When I paused my server, I put in a comment of "For this demo."  Now, if you'll go back to QueryServerInformation, you'll see that your server is indeed paused (ServerState = Paused and Comment is whatever you typed).

    <?xml version="1.0" encoding="utf-8" ?>
      <AdminServerInfo xmlns:xsi="http://www.w3.org/2001/XMLSchema-instance" xmlns:xsd="http://www.w3.org/2001/XMLSchema" StartTime="2005-06-29T20:38:33.0581917Z" Uptime="06:49:58.2633623" ServerState="Paused" Comment="For this demo." DateLastStateChange="2005-06-30T03:22:18.3Z" ServerLogState="None" LogComment="Administrative logging not enabled" LogDateLastStateChange="2005-06-29T20:34:06.053Z" RepositoryName="buckhHatteras" RepositoryId="97732cf6-ff08-455c-b0e5-b77ae02844fa" xmlns="http://schemas.microsoft.com/TeamFoundation/2005/06/VersionControl/Admin/02" />

    If you paused your server, now's a good time to go back to ChangeServerState and set newServerState to Running.

    The QueryServerRequests page will show you the currently active server requests.  When I invoke QueryServerRequests, I see the following.

    <?xml version="1.0" encoding="utf-8" ?>
    <ArrayOfAnyType xmlns:xsi="http://www.w3.org/2001/XMLSchema-instance" xmlns:xsd="http://www.w3.org/2001/XMLSchema" xmlns="http://schemas.microsoft.com/TeamFoundation/2005/06/VersionControl/Admin/02">
      <anyType xsi:type="AdminServerRequest" User="NORTHAMERICA\buckh" ServerProcessID="5978" StartTime="2005-06-30T03:36:11.5461948Z" StopTime="0001-01-01T00:00:00" InProgress="true" ExecutionTime="00:00:00.7343844" WebMethod="Get" RemoteComputerName="192.168.20.105" RemoteComputer="192.168.120.105" RemotePort="2519" />
      <anyType xsi:type="AdminServerRequest" User="NORTHAMERICA\buckh" ServerProcessID="5979" StartTime="2005-06-30T03:36:12.264954Z" StopTime="0001-01-01T00:00:00" InProgress="true" ExecutionTime="00:00:00.0156252" WebMethod="QueryServerRequests" RemoteComputerName="127.0.0.1" RemoteComputer="127.0.0.1" RemotePort="2464" />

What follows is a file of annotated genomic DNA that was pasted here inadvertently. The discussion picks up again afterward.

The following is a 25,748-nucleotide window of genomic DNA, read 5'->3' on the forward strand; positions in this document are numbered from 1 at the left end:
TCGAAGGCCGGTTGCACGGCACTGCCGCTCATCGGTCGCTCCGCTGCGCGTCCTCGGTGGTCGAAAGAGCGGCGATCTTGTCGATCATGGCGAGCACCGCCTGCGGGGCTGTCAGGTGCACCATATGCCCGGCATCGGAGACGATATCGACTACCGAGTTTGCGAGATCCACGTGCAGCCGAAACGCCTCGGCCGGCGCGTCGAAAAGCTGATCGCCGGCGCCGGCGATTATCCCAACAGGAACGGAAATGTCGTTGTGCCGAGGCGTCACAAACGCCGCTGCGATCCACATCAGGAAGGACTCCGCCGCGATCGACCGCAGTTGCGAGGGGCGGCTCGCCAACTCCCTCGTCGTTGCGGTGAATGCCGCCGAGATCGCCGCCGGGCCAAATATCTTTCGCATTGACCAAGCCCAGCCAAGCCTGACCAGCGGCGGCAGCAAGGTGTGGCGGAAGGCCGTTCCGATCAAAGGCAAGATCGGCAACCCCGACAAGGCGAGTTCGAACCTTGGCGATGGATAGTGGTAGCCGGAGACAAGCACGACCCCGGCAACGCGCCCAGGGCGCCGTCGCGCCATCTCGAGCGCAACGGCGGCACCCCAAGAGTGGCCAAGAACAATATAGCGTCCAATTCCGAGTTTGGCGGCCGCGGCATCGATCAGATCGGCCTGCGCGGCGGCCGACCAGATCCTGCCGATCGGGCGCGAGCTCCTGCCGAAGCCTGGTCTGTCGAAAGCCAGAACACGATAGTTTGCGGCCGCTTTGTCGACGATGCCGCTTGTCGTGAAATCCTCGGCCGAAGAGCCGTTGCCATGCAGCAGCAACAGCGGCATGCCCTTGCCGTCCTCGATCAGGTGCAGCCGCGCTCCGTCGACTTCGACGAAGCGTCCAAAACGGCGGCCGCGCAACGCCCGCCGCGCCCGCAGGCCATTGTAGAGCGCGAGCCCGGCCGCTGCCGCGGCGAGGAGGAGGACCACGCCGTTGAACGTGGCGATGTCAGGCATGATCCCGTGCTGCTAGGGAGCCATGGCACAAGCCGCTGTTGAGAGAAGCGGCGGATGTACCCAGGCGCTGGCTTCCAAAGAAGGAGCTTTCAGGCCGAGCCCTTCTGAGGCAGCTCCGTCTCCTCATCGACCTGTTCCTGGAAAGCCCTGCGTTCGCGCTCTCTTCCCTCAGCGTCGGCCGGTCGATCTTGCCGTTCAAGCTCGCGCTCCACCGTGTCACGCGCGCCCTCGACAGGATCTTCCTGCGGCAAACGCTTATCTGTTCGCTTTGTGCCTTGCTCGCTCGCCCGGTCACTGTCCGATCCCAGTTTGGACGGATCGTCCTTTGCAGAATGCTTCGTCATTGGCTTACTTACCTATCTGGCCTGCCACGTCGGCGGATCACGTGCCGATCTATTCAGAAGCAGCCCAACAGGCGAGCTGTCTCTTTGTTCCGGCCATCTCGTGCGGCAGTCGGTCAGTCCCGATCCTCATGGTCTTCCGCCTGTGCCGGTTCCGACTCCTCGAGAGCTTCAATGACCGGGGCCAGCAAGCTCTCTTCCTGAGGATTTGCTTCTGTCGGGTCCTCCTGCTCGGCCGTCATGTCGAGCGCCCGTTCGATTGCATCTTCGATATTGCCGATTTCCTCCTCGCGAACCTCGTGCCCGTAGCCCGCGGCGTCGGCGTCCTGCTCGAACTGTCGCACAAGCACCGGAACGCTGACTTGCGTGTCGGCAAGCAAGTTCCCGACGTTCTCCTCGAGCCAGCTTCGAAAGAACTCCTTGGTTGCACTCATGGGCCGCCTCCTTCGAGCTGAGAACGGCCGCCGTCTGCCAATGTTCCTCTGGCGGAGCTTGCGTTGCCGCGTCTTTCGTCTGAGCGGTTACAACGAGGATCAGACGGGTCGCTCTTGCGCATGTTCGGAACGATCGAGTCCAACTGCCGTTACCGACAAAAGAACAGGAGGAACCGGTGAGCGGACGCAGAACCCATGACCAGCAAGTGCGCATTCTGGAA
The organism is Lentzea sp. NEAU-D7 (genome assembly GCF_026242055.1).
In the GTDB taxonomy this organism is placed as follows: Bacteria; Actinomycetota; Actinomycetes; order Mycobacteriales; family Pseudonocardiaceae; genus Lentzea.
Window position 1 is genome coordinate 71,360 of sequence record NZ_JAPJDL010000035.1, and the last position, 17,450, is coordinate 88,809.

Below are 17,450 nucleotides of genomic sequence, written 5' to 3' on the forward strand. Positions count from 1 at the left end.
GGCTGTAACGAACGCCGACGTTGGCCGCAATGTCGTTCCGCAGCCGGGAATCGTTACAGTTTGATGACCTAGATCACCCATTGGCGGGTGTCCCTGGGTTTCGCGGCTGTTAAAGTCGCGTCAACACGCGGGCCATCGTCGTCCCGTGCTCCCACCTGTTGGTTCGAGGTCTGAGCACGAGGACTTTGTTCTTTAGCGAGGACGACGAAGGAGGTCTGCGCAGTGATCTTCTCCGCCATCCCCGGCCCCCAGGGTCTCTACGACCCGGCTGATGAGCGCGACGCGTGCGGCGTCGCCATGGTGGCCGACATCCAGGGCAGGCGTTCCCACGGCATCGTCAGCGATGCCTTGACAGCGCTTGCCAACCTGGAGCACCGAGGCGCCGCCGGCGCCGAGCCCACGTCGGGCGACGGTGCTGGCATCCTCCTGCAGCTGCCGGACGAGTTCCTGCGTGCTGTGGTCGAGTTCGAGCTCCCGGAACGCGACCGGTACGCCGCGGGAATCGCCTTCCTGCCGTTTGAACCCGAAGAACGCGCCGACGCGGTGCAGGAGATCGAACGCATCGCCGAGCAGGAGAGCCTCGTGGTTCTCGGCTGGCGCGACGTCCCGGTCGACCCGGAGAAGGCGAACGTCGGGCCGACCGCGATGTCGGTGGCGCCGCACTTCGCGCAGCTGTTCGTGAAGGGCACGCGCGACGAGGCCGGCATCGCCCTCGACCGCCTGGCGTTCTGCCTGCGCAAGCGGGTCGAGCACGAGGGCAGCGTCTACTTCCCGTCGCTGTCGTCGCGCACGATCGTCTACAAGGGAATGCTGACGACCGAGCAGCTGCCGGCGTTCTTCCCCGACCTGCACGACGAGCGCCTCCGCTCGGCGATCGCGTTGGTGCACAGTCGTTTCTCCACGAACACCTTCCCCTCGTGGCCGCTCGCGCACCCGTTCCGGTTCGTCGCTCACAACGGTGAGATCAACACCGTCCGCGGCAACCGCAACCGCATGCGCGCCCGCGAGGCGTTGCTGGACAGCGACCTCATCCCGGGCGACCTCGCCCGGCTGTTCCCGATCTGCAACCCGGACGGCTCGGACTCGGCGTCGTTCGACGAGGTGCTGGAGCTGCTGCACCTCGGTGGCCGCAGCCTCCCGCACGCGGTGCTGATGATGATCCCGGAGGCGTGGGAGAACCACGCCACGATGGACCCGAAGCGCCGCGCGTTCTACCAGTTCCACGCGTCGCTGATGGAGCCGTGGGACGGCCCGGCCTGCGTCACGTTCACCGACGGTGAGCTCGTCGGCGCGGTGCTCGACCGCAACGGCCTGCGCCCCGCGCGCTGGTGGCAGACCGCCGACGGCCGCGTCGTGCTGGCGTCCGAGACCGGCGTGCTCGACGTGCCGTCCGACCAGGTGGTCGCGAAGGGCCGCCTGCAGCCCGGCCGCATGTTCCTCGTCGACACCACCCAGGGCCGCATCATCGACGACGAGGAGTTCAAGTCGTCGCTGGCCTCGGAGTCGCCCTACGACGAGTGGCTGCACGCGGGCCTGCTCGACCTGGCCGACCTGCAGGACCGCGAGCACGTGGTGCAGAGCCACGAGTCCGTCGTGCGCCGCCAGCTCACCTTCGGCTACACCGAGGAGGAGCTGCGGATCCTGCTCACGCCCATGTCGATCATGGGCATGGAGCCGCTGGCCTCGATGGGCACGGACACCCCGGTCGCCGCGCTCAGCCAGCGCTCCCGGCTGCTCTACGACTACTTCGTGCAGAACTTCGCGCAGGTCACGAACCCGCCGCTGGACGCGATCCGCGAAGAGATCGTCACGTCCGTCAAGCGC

</ArrayOfAnyType>

    I ran "h get" from a command prompt immediately before running QueryServerRequests.  So, there are two requests active.  The second one, WebMethod = QueryServerRequests, is my own requests to see the other requests.  You'll always see at least this entry.  The first one is the result of my execution of "h get" from the command prompt.  The client has called the Get web service on the server to get the latest files into my workspace.

    Earlier I mentioned being able to stop active server requests.  The data returned by QueryServerRequests includes a ServerProcessID.  In the data above, you can see that my Get web service request has ServerProcessID = 5978.

    If you go back to the main Admin web page and click on KillProcess, you can use this ServerProcessID you obtained from QueryServerRequests.  KillProcess takes two parameters, serverProcessID and comment.  For the serverProcessID, enter the ServerProcessID from the QueryServerRequests page for the request you want to stop.  You can also enter a comment to describe why you are doing it.  When you execute the method, the specified request will immediately be stopped, and an error will be returned to the caller.